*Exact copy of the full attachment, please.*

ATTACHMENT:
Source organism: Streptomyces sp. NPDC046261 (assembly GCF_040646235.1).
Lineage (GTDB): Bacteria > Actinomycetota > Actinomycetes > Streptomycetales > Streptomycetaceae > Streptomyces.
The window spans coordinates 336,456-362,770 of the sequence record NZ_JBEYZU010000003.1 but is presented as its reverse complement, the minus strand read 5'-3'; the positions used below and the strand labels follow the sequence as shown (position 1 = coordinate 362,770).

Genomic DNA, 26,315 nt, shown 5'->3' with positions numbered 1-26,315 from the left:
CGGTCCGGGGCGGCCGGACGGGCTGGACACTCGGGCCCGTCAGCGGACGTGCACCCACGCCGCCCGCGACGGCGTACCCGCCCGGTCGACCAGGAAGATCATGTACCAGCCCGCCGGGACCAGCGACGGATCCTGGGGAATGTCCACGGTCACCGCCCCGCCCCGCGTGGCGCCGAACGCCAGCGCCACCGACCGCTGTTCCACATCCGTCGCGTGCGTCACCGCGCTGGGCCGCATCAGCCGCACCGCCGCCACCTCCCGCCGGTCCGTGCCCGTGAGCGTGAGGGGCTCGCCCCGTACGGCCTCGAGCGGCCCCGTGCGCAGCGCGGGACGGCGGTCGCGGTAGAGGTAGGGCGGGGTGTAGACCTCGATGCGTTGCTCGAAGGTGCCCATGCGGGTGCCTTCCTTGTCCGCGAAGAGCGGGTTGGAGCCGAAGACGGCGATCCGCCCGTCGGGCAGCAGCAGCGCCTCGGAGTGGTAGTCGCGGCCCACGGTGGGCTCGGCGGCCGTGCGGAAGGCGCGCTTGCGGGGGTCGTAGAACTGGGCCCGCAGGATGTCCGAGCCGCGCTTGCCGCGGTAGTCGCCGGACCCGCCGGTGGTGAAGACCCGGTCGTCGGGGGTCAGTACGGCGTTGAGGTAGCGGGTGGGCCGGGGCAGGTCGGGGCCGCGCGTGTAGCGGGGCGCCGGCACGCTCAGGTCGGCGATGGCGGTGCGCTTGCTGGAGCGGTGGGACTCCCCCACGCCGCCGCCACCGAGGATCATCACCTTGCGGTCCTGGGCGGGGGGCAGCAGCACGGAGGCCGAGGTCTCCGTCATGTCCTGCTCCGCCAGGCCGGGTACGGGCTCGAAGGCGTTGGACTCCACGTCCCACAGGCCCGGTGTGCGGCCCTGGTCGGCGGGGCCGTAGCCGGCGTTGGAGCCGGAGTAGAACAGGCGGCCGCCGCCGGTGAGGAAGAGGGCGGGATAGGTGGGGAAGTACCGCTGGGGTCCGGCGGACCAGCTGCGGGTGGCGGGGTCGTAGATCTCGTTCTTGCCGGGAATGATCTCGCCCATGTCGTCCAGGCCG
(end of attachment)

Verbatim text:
Source organism: Streptomyces sp. NPDC046261 (assembly GCF_040646235.1).
Lineage (GTDB): Bacteria > Actinomycetota > Actinomycetes > Streptomycetales > Streptomycetaceae > Streptomyces.
The window spans coordinates 336,456-362,770 of the sequence record NZ_JBEYZU010000003.1 but is presented as its reverse complement, the minus strand read 5'-3'; the positions used below and the strand labels follow the sequence as shown (position 1 = coordinate 362,770).

Genomic DNA, 26,315 nt, shown 5'->3' with positions numbered 1-26,315 from the left:
CGGTCCGGGGCGGCCGGACGGGCTGGACACTCGGGCCCGTCAGCGGACGTGCACCCACGCCGCCCGCGACGGCGTACCCGCCCGGTCGACCAGGAAGATCATGTACCAGCCCGCCGGGACCAGCGACGGATCCTGGGGAATGTCCACGGTCACCGCCCCGCCCCGCGTGGCGCCGAACGCCAGCGCCACCGACCGCTGTTCCACATCCGTCGCGTGCGTCACCGCGCTGGGCCGCATCAGCCGCACCGCCGCCACCTCCCGCCGGTCCGTGCCCGTGAGCGTGAGGGGCTCGCCCCGTACGGCCTCGAGCGGCCCCGTGCGCAGCGCGGGACGGCGGTCGCGGTAGAGGTAGGGCGGGGTGTAGACCTCGATGCGTTGCTCGAAGGTGCCCATGCGGGTGCCTTCCTTGTCCGCGAAGAGCGGGTTGGAGCCGAAGACGGCGATCCGCCCGTCGGGCAGCAGCAGCGCCTCGGAGTGGTAGTCGCGGCCCACGGTGGGCTCGGCGGCCGTGCGGAAGGCGCGCTTGCGGGGGTCGTAGAACTGGGCCCGCAGGATGTCCGAGCCGCGCTTGCCGCGGTAGTCGCCGGACCCGCCGGTGGTGAAGACCCGGTCGTCGGGGGTCAGTACGGCGTTGAGGTAGCGGGTGGGCCGGGGCAGGTCGGGGCCGCGCGTGTAGCGGGGCGCCGGCACGCTCAGGTCGGCGATGGCGGTGCGCTTGCTGGAGCGGTGGGACTCCCCCACGCCGCCGCCACCGAGGATCATCACCTTGCGGTCCTGGGCGGGGGGCAGCAGCACGGAGGCCGAGGTCTCCGTCATGTCCTGCTCCGCCAGGCCGGGTACGGGCTCGAAGGCGTTGGACTCCACGTCCCACAGGCCCGGTGTGCGGCCCTGGTCGGCGGGGCCGTAGCCGGCGTTGGAGCCGGAGTAGAACAGGCGGCCGCCGCCGGTGAGGAAGAGGGCGGGATAGGTGGGGAAGTACCGCTGGGGTCCGGCGGACCAGCTGCGGGTGGCGGGGTCGTAGATCTCGTTCTTGCCGGGAATGATCTCGCCCATGTCGTCCAGGCCG